Starting a Business in South and/or North Korea

Given the recent summits, this issue is dedicated to those considering opening a business in South Korea [Legal & Brief] and/or North Korea [Q&A]. The final responses in the North Korean Q&A were provided by Canadian Michael Spavor (MS), Director of Paektu Consulting and Paektu Cultural Exchange, a consultant with over 20 years of experience working with the DPRK.
[Legal & Brief]
Advantages and Disadvantages of Opening a JSC or LC in Korea
Is your business license the right fit? JSC (joint stock corporation or chusik hoesa vs. LC (limited corporation or yuhan hoesa ).
A JSC offers shareholders limited liability and freely transferrable shares to a large degree. Because a JSC can raise capital by offering shares of stock or debt securities in public capital markets, it best suits expanding companies in need of large amounts of fixed capital and continued procurement of funds. The numerous regulations are the main drawback. Korean law requires an inspection at the formative stage, and a JSC must have an internal auditor. In addition (subject to a size threshold), there is a number of regulations on corporate formalities, including external audit requirements (see The Act on External Audit of Stock Companies, the “External Audit Act”) and public disclosure requirements.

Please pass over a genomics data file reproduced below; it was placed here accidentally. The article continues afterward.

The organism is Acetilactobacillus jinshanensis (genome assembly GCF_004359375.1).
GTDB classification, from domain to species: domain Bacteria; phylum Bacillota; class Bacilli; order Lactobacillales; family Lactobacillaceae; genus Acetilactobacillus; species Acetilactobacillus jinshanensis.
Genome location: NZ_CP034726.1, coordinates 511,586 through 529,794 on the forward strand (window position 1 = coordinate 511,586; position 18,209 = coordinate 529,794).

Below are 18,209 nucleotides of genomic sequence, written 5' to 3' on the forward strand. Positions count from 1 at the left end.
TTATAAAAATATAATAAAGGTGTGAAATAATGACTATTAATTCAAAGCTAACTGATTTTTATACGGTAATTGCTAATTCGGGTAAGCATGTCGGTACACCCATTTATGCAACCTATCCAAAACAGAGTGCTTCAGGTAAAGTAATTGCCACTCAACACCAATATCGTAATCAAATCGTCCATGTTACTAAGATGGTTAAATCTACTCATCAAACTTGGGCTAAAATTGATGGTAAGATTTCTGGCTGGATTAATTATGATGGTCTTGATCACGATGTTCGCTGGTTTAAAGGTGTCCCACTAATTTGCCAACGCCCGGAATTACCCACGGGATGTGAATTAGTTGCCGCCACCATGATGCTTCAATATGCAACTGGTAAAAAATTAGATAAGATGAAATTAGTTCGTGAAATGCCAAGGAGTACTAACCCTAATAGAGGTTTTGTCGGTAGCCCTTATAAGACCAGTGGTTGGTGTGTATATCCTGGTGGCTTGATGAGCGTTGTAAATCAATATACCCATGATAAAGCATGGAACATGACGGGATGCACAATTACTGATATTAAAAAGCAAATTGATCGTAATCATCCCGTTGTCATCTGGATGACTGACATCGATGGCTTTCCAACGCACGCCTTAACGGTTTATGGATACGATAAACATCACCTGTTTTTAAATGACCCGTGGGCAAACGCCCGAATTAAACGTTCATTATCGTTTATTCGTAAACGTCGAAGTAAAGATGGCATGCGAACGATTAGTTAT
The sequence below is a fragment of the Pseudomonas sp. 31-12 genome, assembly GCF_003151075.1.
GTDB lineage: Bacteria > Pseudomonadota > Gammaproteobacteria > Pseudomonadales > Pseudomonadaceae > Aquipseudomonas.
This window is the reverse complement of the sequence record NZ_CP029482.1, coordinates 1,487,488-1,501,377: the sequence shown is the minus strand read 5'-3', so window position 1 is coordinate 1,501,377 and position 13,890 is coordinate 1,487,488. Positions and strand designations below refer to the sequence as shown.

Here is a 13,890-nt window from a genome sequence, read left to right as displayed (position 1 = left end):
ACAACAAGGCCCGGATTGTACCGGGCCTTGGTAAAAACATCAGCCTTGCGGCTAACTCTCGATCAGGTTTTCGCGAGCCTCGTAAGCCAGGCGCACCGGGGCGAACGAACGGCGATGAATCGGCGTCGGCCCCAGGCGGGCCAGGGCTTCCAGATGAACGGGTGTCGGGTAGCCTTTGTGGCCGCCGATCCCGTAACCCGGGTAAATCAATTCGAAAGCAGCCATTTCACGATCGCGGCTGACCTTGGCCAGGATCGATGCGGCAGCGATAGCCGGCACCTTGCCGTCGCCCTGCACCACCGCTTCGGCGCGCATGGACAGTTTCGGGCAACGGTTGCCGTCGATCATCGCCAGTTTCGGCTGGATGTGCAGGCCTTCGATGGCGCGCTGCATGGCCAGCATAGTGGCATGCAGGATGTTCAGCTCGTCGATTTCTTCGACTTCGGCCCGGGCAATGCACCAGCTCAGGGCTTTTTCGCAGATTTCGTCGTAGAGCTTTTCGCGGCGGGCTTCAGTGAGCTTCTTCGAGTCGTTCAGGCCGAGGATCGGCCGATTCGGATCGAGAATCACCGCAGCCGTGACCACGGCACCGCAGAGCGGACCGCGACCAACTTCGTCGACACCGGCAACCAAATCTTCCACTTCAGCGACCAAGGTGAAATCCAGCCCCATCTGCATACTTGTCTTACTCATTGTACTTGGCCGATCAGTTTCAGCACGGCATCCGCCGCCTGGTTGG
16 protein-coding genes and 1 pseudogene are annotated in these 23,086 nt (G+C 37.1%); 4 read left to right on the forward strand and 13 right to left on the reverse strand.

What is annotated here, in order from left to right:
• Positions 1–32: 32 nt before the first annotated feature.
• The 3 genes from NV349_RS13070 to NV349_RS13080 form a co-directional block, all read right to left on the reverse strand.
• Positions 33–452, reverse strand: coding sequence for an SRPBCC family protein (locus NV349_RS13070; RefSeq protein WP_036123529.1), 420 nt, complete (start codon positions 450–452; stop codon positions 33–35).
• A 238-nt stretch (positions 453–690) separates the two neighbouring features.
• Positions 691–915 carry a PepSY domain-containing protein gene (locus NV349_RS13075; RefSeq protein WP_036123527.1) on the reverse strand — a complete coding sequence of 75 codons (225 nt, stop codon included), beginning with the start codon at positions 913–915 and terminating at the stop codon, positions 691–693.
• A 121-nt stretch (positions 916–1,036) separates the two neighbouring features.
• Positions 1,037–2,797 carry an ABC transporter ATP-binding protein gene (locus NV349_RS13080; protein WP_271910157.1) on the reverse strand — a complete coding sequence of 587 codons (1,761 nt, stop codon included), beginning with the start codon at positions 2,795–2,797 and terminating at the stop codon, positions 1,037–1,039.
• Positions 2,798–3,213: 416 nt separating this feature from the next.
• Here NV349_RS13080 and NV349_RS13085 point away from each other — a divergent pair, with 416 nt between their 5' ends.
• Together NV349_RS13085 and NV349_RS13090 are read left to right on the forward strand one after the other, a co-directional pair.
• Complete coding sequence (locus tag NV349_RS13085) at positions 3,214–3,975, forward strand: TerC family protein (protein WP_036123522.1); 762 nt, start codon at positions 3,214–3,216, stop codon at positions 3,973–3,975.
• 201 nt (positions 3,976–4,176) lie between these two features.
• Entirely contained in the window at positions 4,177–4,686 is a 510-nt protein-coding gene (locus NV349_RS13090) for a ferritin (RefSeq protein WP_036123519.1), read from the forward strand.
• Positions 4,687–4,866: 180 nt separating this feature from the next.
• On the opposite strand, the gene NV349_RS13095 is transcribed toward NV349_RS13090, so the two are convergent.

As for an LC, limitations on capital sources are the main disadvantage as equity and debt securities are not traded. Of course, the LC’s much more relaxed regulations make it ideal for SMEs with few owners or need for additional capital: an LC requires only one director, is exempt from the internal auditor requirement, has no “one share, one vote” requirement, nor any external audit and public disclosure requirements.
A limited liability company (LLC) is one more option, but Korea’s LLC is substantially different from the LLC structure in the United States. LLC formation is not discussed here because there is not as much case law or legal precedent for LLCs as there is for corporations.
[Q&A] North Korea as a Business/Travel Destination
1. Can foreign companies open businesses in North Korea?